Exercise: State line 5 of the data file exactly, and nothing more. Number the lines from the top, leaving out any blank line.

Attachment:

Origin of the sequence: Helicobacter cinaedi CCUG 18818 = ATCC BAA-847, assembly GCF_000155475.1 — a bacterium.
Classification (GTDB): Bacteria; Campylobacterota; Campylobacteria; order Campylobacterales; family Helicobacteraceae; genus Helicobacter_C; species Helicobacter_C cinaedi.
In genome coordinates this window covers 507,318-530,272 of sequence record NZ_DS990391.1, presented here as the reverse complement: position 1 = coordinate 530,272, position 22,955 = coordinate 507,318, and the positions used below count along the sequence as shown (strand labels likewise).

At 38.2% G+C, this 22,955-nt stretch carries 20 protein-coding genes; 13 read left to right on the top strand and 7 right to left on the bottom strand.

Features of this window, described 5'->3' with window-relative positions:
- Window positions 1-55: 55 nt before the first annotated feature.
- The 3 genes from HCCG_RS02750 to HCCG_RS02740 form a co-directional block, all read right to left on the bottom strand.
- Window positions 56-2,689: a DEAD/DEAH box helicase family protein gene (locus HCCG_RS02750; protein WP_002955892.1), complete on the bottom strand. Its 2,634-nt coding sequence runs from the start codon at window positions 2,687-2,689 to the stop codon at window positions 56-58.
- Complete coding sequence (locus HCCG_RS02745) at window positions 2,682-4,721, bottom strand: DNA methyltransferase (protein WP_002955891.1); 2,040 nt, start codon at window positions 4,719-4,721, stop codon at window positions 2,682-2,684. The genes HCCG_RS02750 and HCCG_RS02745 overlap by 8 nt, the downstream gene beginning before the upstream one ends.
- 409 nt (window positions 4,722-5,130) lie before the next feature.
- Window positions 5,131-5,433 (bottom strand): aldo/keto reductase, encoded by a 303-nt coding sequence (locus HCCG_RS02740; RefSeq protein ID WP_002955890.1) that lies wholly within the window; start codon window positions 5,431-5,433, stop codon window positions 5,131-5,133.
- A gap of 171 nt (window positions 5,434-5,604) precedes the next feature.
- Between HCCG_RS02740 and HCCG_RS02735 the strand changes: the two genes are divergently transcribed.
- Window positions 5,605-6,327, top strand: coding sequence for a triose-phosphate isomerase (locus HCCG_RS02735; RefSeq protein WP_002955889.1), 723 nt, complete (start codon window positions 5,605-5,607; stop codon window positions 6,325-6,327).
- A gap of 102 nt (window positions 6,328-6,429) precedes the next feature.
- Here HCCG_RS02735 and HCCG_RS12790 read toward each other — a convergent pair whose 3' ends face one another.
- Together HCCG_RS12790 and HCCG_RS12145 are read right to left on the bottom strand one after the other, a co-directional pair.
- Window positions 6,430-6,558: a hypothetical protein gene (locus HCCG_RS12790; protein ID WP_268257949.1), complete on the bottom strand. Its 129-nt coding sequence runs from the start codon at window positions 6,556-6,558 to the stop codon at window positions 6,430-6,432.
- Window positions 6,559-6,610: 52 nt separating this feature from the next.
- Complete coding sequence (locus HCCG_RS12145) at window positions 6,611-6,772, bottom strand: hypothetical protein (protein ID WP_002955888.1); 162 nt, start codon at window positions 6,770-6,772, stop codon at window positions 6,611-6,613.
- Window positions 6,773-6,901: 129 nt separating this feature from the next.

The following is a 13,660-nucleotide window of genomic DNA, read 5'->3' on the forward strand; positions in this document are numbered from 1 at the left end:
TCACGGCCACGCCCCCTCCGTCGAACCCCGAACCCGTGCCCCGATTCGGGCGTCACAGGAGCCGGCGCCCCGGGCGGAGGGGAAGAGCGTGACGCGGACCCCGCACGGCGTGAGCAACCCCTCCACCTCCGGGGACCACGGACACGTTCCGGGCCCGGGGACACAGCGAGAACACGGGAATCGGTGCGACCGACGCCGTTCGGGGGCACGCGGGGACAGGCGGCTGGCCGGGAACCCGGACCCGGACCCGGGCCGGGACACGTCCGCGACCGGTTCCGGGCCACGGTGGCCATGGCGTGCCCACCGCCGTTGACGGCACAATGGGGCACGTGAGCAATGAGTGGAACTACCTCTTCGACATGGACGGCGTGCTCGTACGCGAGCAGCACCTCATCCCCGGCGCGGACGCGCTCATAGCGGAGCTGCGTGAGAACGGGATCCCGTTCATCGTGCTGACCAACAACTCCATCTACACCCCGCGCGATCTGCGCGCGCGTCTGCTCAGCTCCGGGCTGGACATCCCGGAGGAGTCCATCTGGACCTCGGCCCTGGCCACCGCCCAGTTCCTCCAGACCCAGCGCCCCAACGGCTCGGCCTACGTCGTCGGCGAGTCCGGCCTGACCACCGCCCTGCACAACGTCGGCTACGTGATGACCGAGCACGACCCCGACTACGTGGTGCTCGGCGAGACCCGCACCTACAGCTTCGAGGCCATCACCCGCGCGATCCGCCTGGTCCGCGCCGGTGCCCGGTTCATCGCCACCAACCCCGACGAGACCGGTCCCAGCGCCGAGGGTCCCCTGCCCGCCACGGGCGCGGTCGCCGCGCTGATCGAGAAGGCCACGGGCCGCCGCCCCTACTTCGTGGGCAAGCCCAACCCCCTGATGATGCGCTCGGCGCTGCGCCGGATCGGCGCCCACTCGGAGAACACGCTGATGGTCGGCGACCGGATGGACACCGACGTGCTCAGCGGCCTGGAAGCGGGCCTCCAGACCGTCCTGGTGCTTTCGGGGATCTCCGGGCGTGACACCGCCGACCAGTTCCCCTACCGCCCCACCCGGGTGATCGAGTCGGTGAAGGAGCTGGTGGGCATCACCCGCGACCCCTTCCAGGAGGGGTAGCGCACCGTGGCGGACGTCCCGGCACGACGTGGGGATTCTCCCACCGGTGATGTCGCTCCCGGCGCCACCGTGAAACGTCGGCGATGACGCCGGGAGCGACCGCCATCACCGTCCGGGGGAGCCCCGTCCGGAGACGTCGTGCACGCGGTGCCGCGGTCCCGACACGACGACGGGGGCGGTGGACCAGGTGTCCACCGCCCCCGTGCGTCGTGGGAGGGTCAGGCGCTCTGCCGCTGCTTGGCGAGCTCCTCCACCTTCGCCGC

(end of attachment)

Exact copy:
Features of this window, described 5'->3' with window-relative positions: